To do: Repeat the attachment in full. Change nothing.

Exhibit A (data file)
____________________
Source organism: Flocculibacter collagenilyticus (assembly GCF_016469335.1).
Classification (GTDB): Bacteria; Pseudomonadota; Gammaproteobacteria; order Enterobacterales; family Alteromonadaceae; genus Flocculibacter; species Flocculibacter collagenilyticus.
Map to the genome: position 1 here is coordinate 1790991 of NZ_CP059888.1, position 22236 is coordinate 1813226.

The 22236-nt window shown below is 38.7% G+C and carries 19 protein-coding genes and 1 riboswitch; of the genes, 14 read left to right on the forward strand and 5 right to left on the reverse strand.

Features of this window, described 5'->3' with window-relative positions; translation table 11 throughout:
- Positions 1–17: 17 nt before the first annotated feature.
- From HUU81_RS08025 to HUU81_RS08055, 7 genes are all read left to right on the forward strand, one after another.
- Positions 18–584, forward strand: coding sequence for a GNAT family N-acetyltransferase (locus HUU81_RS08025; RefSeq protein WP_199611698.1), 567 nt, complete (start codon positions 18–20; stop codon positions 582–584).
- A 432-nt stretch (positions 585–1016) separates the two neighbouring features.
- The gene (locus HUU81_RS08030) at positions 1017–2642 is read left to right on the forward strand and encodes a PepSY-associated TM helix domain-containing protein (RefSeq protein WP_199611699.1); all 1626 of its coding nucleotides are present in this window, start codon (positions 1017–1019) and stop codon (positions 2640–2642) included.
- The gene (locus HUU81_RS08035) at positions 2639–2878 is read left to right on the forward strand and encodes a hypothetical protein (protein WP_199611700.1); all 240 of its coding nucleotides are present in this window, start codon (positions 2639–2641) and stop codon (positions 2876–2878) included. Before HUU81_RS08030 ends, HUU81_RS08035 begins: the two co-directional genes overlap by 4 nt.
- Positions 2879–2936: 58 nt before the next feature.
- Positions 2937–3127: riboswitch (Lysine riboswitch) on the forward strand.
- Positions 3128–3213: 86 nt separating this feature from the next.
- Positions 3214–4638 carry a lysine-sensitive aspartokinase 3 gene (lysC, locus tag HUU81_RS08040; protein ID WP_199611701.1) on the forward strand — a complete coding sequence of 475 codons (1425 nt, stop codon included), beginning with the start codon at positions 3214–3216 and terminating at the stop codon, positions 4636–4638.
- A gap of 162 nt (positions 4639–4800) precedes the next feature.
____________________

Source organism: Flocculibacter collagenilyticus (assembly GCF_016469335.1).
Classification (GTDB): Bacteria; Pseudomonadota; Gammaproteobacteria; order Enterobacterales; family Alteromonadaceae; genus Flocculibacter; species Flocculibacter collagenilyticus.
Map to the genome: position 1 here is coordinate 1790991 of NZ_CP059888.1, position 22236 is coordinate 1813226.

The 22236-nt window shown below is 38.7% G+C and carries 19 protein-coding genes and 1 riboswitch; of the genes, 14 read left to right on the forward strand and 5 right to left on the reverse strand.

Features of this window, described 5'->3' with window-relative positions; translation table 11 throughout:
- Positions 1–17: 17 nt before the first annotated feature.
- From HUU81_RS08025 to HUU81_RS08055, 7 genes are all read left to right on the forward strand, one after another.
- Positions 18–584, forward strand: coding sequence for a GNAT family N-acetyltransferase (locus HUU81_RS08025; RefSeq protein WP_199611698.1), 567 nt, complete (start codon positions 18–20; stop codon positions 582–584).
- A 432-nt stretch (positions 585–1016) separates the two neighbouring features.
- The gene (locus HUU81_RS08030) at positions 1017–2642 is read left to right on the forward strand and encodes a PepSY-associated TM helix domain-containing protein (RefSeq protein WP_199611699.1); all 1626 of its coding nucleotides are present in this window, start codon (positions 1017–1019) and stop codon (positions 2640–2642) included.
- The gene (locus HUU81_RS08035) at positions 2639–2878 is read left to right on the forward strand and encodes a hypothetical protein (protein WP_199611700.1); all 240 of its coding nucleotides are present in this window, start codon (positions 2639–2641) and stop codon (positions 2876–2878) included. Before HUU81_RS08030 ends, HUU81_RS08035 begins: the two co-directional genes overlap by 4 nt.
- Positions 2879–2936: 58 nt before the next feature.
- Positions 2937–3127: riboswitch (Lysine riboswitch) on the forward strand.
- Positions 3128–3213: 86 nt separating this feature from the next.
- Positions 3214–4638 carry a lysine-sensitive aspartokinase 3 gene (lysC, locus tag HUU81_RS08040; protein ID WP_199611701.1) on the forward strand — a complete coding sequence of 475 codons (1425 nt, stop codon included), beginning with the start codon at positions 3214–3216 and terminating at the stop codon, positions 4636–4638.
- A gap of 162 nt (positions 4639–4800) precedes the next feature.